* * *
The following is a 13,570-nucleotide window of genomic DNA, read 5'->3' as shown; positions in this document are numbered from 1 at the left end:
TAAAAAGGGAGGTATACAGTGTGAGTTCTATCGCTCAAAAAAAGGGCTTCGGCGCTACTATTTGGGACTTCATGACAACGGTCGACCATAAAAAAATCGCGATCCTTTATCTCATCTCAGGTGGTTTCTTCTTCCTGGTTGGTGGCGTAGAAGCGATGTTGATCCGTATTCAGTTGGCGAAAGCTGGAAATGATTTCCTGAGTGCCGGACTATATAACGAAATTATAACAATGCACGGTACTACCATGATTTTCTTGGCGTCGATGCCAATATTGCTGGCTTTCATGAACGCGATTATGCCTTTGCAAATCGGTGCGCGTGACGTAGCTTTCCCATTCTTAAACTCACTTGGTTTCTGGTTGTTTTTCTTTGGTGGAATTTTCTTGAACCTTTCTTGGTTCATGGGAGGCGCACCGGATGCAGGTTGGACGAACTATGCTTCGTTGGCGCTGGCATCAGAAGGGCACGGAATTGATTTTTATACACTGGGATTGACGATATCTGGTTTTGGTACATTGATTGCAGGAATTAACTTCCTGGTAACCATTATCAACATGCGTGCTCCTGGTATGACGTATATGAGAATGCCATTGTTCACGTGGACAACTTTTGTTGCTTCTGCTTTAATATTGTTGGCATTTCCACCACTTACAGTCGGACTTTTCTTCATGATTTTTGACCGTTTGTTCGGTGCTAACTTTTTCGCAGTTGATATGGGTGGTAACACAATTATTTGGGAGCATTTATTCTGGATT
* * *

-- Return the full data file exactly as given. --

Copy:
The following is a 13,570-nucleotide window of genomic DNA, read 5'->3' as shown; positions in this document are numbered from 1 at the left end:
TAAAAAGGGAGGTATACAGTGTGAGTTCTATCGCTCAAAAAAAGGGCTTCGGCGCTACTATTTGGGACTTCATGACAACGGTCGACCATAAAAAAATCGCGATCCTTTATCTCATCTCAGGTGGTTTCTTCTTCCTGGTTGGTGGCGTAGAAGCGATGTTGATCCGTATTCAGTTGGCGAAAGCTGGAAATGATTTCCTGAGTGCCGGACTATATAACGAAATTATAACAATGCACGGTACTACCATGATTTTCTTGGCGTCGATGCCAATATTGCTGGCTTTCATGAACGCGATTATGCCTTTGCAAATCGGTGCGCGTGACGTAGCTTTCCCATTCTTAAACTCACTTGGTTTCTGGTTGTTTTTCTTTGGTGGAATTTTCTTGAACCTTTCTTGGTTCATGGGAGGCGCACCGGATGCAGGTTGGACGAACTATGCTTCGTTGGCGCTGGCATCAGAAGGGCACGGAATTGATTTTTATACACTGGGATTGACGATATCTGGTTTTGGTACATTGATTGCAGGAATTAACTTCCTGGTAACCATTATCAACATGCGTGCTCCTGGTATGACGTATATGAGAATGCCATTGTTCACGTGGACAACTTTTGTTGCTTCTGCTTTAATATTGTTGGCATTTCCACCACTTACAGTCGGACTTTTCTTCATGATTTTTGACCGTTTGTTCGGTGCTAACTTTTTCGCAGTTGATATGGGTGGTAACACAATTATTTGGGAGCATTTATTCTGGATT